Charlie and his troublesome cousin Paulie decide to steal $150000 in order to back a "sure thing" race horse that Paulie has inside information on. The aftermath of the robbery gets them ... See full summary »
Johnny Walker is a cowboy and a boxer. He is very shy and a bit of a fool. He is in love with Ruby, but he cannot tell her. He is also a bit old to keep on boxing, but its the only thing he... See full summary »
Henry Chinaski never cared for the American dream, the thought of needing to become 'something' and fit into the system disgusts him. He believes that life is free and yours to live like ... See full summary »
Martin Fallon is an IRA bomber who tries to blow up a troop truck but instead kills a bus load of school children. He loses heart and quits the movement and goes to London trying to leave ... See full summary »
Johnny Handsome is a deformed gangster who plans a successful robbery with a friend of his, Mikey Chalmette, and another couple (Sunny Boid and Rafe Garrett). During the heist, Johnny and ... See full summary »
A psychiatrist moves out west after he is brought up on charges of sexual misconduct, for which his adoring, female attorney eventually gets the charges dropped... with the hope that this ... See full summary »
Anthony Michael Hall
Frank T. Wells has just been released from prison after serving a term for manslaughter. Frank's a reasonably honest man and a good rodeo rider. When he meets up with Scarlett, a bank ... See full summary »
Charlie and his troublesome cousin Paulie decide to steal $150000 in order to back a "sure thing" race horse that Paulie has inside information on. The aftermath of the robbery gets them into serious trouble with the local Mafia boss and the corrupt New York City police department. Written by
Grant Hamilton <firstname.lastname@example.org>
Over 15 years later, three of the cast members here would be playing regular or unforgettable guest roles on The Sopranos (1999): Frank Vincent and Paul Herman would co-star as crew members Phil Leotardo and Beansie Gaeta, while Burt Young would mesmerize in one killer appearance as Bobby Bacala, Sr. a mob hit man on his last legs. See more »
When Walter (Bunky) (Jack Kehoe) falls into the elevator shaft, Charlie goes down to see if the guy is still alive or not. Charlie finds out it's a cop & also that he has a wire tape on him. When Charlie checks Bunky's pulse in Bunky's neck, the actor leans into Charlie's hand. He is supposed to be dead, and not moving. See more »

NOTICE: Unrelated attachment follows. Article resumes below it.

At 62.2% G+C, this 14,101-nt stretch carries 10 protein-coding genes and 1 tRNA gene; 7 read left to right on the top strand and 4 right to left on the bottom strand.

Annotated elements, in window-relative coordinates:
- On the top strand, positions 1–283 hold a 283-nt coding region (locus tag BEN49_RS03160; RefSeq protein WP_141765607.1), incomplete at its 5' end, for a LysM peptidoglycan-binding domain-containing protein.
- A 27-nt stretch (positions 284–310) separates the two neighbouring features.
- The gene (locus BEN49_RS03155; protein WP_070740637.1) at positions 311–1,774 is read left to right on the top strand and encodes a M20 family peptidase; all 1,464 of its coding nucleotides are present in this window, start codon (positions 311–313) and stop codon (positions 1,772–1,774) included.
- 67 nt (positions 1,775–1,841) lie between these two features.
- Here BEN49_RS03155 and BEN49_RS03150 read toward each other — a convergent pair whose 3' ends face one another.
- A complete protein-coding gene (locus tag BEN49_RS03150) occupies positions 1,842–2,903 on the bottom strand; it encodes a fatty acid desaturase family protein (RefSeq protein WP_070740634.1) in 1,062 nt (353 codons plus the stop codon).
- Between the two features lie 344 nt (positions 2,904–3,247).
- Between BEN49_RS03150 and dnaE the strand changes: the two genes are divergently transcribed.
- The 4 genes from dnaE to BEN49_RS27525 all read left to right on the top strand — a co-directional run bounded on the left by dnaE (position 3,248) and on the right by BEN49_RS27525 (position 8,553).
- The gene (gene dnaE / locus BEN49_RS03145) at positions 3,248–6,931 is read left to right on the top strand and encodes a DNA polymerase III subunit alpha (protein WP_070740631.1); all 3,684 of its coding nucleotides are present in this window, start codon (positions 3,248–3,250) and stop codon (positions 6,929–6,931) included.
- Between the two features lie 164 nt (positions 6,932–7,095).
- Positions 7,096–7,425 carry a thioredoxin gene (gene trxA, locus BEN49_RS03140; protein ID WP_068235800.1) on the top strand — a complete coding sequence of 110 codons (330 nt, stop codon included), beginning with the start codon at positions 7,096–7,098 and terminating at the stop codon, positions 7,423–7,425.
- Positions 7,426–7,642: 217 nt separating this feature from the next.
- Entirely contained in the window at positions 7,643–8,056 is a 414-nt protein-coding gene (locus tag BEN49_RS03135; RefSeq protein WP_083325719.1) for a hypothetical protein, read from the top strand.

Honest work. Let me tell ya somethin' about 'honest work'. When somebody says they got 'honest work', you know what they got? They got a shit job, that's what they got.
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I was impressed by the fierce commitment of some of this movie's fans to not only appreciate the fantastic acting in "Pope", but to memorize its dialogue as well. This is definitely not a "plot" movie, but a film dedicated to its characters. What more could I want? The safe heist is almost an afterthought when compared to the great performances we get from Rourke, Roberts, Burt Young, and Geraldine Page! Page's tubercular monologue is a complete highlight.
Vincent Patrick's novel is truly brought to life without neglecting any of his rich, N.Y.C. dialogue or the detailed idiosyncracies of small-time hoodlum behavior. Alright, maybe Darryl Hannah is gratuitous casting, but Roberts! Regarding the film's two leads, Roberts in this film is taking so many risks, pushing so many different buttons, you've got to admire the guy for going that far out. I can almost disregard the 2,000 straight to video erotic thrillers and action films the guy's been doing since 1987 just based on this performance. Plus, that perm he's got is poetry. Rourke becomes a little repetetive in his household destruction mannerisms, but still gives a thoughtful and taut performance as well. The two of them together, I think, have a chemistry that actually rivals that of DeNiro and Keitel in "Mean Streets".
My only complaint with this movie is who the f*** decided to let Dave Gruisin do the score? Wasn't "Tootsie" warning enough that this guy's music sounds about as appetizing as a platter of burnt corn? Would you honestly want the guy who composed "Tootsie's Theme" to score a gritty, street movie about criminals? I would have rather have heard John Tesh ballads during some of this movie than Gruisin's tinkly, feel-good, yuppie, pre-Kenny G. bum poop that tries to pass for jazz. Now Herbie Hancock, there's the man to do this movie justice. Nonetheless, other than this minor complaint, I couldn't recommend the movie more for its humor and attention to character. One of the best films of the 80s.
"What do you need a fancy suit for, Charlie, you ain't got no job to wear it to."
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